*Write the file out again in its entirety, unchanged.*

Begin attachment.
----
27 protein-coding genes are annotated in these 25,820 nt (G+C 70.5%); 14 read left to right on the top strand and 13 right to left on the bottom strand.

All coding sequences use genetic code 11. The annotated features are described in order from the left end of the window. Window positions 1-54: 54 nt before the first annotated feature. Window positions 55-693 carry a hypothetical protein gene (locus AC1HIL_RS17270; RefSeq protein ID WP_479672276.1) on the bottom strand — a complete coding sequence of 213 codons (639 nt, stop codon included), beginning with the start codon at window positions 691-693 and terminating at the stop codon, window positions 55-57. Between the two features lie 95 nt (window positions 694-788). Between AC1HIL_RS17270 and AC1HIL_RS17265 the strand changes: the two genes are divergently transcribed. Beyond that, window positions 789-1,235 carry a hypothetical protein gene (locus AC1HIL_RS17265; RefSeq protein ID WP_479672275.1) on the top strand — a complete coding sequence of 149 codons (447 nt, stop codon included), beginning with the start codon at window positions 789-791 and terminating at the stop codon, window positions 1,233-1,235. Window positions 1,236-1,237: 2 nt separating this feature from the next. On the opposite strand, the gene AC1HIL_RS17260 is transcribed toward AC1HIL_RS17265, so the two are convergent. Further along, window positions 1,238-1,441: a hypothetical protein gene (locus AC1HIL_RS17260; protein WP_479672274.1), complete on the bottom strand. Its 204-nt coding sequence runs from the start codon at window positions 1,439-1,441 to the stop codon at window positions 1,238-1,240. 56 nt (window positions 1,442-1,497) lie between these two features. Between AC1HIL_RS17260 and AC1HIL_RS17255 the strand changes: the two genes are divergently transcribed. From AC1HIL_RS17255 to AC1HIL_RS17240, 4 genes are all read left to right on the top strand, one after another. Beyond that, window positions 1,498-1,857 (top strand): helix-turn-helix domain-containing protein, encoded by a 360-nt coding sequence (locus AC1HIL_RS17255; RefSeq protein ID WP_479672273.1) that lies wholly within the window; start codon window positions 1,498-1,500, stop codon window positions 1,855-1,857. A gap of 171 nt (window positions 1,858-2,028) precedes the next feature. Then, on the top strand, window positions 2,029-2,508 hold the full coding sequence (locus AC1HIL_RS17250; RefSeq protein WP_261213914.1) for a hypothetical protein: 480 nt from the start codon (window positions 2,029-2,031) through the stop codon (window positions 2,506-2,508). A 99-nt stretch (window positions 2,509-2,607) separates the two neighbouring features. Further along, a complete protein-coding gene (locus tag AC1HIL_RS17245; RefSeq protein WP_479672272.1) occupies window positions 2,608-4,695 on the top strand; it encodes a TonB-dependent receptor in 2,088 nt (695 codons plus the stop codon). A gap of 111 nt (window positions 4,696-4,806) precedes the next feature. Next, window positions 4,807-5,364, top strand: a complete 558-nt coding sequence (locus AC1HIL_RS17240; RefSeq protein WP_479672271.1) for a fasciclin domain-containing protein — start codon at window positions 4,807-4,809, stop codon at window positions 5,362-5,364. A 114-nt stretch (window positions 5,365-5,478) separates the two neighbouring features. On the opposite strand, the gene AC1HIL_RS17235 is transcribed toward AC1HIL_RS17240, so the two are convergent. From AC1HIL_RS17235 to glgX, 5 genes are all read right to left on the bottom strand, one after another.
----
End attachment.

27 protein-coding genes are annotated in these 25,820 nt (G+C 70.5%); 14 read left to right on the top strand and 13 right to left on the bottom strand.

All coding sequences use genetic code 11. The annotated features are described in order from the left end of the window. Window positions 1-54: 54 nt before the first annotated feature. Window positions 55-693 carry a hypothetical protein gene (locus AC1HIL_RS17270; RefSeq protein ID WP_479672276.1) on the bottom strand — a complete coding sequence of 213 codons (639 nt, stop codon included), beginning with the start codon at window positions 691-693 and terminating at the stop codon, window positions 55-57. Between the two features lie 95 nt (window positions 694-788). Between AC1HIL_RS17270 and AC1HIL_RS17265 the strand changes: the two genes are divergently transcribed. Beyond that, window positions 789-1,235 carry a hypothetical protein gene (locus AC1HIL_RS17265; RefSeq protein ID WP_479672275.1) on the top strand — a complete coding sequence of 149 codons (447 nt, stop codon included), beginning with the start codon at window positions 789-791 and terminating at the stop codon, window positions 1,233-1,235. Window positions 1,236-1,237: 2 nt separating this feature from the next. On the opposite strand, the gene AC1HIL_RS17260 is transcribed toward AC1HIL_RS17265, so the two are convergent. Further along, window positions 1,238-1,441: a hypothetical protein gene (locus AC1HIL_RS17260; protein WP_479672274.1), complete on the bottom strand. Its 204-nt coding sequence runs from the start codon at window positions 1,439-1,441 to the stop codon at window positions 1,238-1,240. 56 nt (window positions 1,442-1,497) lie between these two features. Between AC1HIL_RS17260 and AC1HIL_RS17255 the strand changes: the two genes are divergently transcribed. From AC1HIL_RS17255 to AC1HIL_RS17240, 4 genes are all read left to right on the top strand, one after another. Beyond that, window positions 1,498-1,857 (top strand): helix-turn-helix domain-containing protein, encoded by a 360-nt coding sequence (locus AC1HIL_RS17255; RefSeq protein ID WP_479672273.1) that lies wholly within the window; start codon window positions 1,498-1,500, stop codon window positions 1,855-1,857. A gap of 171 nt (window positions 1,858-2,028) precedes the next feature. Then, on the top strand, window positions 2,029-2,508 hold the full coding sequence (locus AC1HIL_RS17250; RefSeq protein WP_261213914.1) for a hypothetical protein: 480 nt from the start codon (window positions 2,029-2,031) through the stop codon (window positions 2,506-2,508). A 99-nt stretch (window positions 2,509-2,607) separates the two neighbouring features. Further along, a complete protein-coding gene (locus tag AC1HIL_RS17245; RefSeq protein WP_479672272.1) occupies window positions 2,608-4,695 on the top strand; it encodes a TonB-dependent receptor in 2,088 nt (695 codons plus the stop codon). A gap of 111 nt (window positions 4,696-4,806) precedes the next feature. Next, window positions 4,807-5,364, top strand: a complete 558-nt coding sequence (locus AC1HIL_RS17240; RefSeq protein WP_479672271.1) for a fasciclin domain-containing protein — start codon at window positions 4,807-4,809, stop codon at window positions 5,362-5,364. A 114-nt stretch (window positions 5,365-5,478) separates the two neighbouring features. On the opposite strand, the gene AC1HIL_RS17235 is transcribed toward AC1HIL_RS17240, so the two are convergent. From AC1HIL_RS17235 to glgX, 5 genes are all read right to left on the bottom strand, one after another.